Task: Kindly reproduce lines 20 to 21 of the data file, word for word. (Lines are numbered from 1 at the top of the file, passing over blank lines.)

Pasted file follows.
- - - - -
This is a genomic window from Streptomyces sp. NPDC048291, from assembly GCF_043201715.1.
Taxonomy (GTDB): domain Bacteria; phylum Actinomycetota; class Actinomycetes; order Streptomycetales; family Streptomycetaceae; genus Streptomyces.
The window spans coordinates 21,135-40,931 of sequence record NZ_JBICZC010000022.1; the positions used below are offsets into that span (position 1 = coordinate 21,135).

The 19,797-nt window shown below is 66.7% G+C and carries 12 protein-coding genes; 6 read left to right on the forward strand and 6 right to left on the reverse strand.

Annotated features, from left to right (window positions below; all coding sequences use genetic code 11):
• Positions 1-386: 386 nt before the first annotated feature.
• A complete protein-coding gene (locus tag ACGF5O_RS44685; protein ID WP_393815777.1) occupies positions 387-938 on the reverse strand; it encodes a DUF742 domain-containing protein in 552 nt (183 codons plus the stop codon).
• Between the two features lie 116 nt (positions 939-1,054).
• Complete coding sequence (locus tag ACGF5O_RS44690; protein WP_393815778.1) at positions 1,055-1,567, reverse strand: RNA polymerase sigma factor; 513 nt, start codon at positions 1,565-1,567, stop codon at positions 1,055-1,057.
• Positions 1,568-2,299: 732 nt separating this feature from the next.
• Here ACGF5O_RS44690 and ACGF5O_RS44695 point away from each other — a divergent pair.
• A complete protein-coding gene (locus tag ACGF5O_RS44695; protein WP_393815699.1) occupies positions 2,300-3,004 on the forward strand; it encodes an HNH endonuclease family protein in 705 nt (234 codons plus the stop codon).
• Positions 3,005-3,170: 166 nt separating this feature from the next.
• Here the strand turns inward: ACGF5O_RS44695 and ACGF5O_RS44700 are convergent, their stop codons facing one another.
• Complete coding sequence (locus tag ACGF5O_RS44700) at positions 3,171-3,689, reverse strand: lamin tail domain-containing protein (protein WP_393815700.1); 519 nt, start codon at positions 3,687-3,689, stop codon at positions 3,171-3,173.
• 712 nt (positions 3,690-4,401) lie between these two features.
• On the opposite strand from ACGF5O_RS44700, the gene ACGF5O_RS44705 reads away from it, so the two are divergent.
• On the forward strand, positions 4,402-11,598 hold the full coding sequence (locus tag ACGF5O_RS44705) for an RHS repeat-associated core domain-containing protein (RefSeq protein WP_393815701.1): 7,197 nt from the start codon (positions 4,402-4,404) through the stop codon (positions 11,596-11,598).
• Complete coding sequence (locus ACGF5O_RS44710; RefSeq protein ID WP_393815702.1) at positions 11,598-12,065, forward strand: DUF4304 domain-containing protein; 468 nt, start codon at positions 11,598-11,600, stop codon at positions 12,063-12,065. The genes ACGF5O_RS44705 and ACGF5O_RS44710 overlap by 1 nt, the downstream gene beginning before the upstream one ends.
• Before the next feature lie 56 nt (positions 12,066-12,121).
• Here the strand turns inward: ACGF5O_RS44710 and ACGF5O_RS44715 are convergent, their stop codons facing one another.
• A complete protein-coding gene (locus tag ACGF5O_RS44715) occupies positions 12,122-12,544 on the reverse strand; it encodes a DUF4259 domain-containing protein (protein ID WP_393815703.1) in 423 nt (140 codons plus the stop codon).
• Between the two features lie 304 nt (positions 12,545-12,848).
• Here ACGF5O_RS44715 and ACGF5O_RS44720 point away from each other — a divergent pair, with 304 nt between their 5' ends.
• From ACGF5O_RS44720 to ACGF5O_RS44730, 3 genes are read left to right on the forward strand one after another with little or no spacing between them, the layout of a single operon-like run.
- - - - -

• Before the next feature lie 56 nt (positions 12,066-12,121).
• Here the strand turns inward: ACGF5O_RS44710 and ACGF5O_RS44715 are convergent, their stop codons facing one another.